Zoom has been in the news a lot lately – and not for all things good. With the boom in usage caused by COVID-19, new security threats have become apparent, and companies have begun to ban the use of the product for organizational meetings and work. We’ve sure more than a few of you have been wondering yourselves, “Should my nonprofit still use Zoom?”
We decided to get to the bottom of this and ask Apparo’s in-house tech pros, Stephanie McKee and Ben Knudson, their opinion.
The short answer – keep using it, but take certain precautions.
Here is their detailed response:
At this point, we do not see enough reason to move away from Zoom since they have been putting security measures in place to help protect our sessions.
The company is definitely the talk of the news. They went from 10 million users to 200 million within a week. This makes them a big target. Their security team is focusing on resolving these issues as quickly as possible.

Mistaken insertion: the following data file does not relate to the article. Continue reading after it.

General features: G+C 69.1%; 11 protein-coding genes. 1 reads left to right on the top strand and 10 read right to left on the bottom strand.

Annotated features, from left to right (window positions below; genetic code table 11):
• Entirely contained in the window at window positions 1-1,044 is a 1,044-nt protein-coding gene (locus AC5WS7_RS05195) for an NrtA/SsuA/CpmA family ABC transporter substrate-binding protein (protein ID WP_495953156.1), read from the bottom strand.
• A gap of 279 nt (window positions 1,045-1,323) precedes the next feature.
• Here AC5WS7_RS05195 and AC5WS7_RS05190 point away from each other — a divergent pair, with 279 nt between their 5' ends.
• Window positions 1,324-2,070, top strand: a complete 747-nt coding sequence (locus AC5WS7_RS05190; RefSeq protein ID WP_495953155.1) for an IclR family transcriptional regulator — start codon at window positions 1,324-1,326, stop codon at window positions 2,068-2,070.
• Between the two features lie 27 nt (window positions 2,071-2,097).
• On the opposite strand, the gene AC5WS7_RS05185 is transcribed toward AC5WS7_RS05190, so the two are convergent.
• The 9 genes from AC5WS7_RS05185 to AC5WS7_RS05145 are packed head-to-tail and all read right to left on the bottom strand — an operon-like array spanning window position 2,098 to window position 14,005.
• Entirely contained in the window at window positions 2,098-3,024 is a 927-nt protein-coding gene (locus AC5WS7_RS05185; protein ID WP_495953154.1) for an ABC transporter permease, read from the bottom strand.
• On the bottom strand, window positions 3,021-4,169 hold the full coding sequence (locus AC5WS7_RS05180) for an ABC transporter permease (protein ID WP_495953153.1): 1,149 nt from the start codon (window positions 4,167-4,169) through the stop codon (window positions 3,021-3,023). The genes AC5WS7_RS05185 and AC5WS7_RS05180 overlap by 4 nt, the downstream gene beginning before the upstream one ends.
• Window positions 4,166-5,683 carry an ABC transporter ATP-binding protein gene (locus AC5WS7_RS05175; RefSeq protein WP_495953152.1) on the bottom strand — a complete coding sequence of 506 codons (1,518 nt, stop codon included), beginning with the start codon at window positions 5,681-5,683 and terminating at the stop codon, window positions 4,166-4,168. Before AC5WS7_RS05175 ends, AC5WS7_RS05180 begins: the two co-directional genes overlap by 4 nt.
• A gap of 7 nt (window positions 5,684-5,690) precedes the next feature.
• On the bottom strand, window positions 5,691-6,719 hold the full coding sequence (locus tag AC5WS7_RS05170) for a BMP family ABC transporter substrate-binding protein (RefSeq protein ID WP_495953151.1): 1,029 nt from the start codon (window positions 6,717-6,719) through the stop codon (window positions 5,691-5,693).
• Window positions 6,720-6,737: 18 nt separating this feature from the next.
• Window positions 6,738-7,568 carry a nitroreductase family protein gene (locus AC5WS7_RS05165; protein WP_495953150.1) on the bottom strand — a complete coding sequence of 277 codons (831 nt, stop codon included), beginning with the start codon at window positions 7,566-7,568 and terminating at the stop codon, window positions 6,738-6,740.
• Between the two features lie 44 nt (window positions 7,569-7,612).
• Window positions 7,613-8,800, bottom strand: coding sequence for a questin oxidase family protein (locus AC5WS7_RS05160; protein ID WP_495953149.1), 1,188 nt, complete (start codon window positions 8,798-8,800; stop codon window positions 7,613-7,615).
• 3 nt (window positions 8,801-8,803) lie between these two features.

On the flip side, people were also not utilizing the security features that were already available on the platform. There are also a lot of people using the free Zoom, which has limitations. Other video conferencing tools have security flaws as well, but they are not being used at the capacity of Zoom and are not making the news.
We do recommend when creating a Zoom meeting or webinar to require a password (this password is unique to each meeting). We also recommend enabling the waiting room feature and changing the settings so only the host can screen share. If someone else needs to screen share, they will be prompted for permission.
Taking these measures should ensure your organization’s information remains safe and protected. We will continue watching the news and provide an updated statement if our opinion on whether your nonprofit should use Zoom changes.”
At Apparo, we will continue using Zoom for larger meetings and webinars until we see news updates convincing us to do otherwise. In the meantime, if your organization is still not sure about using Zoom, there are other platforms for you can explore. Check out pages 2-3 of this Working Remotely Success Checklist for alternatives and their pricing.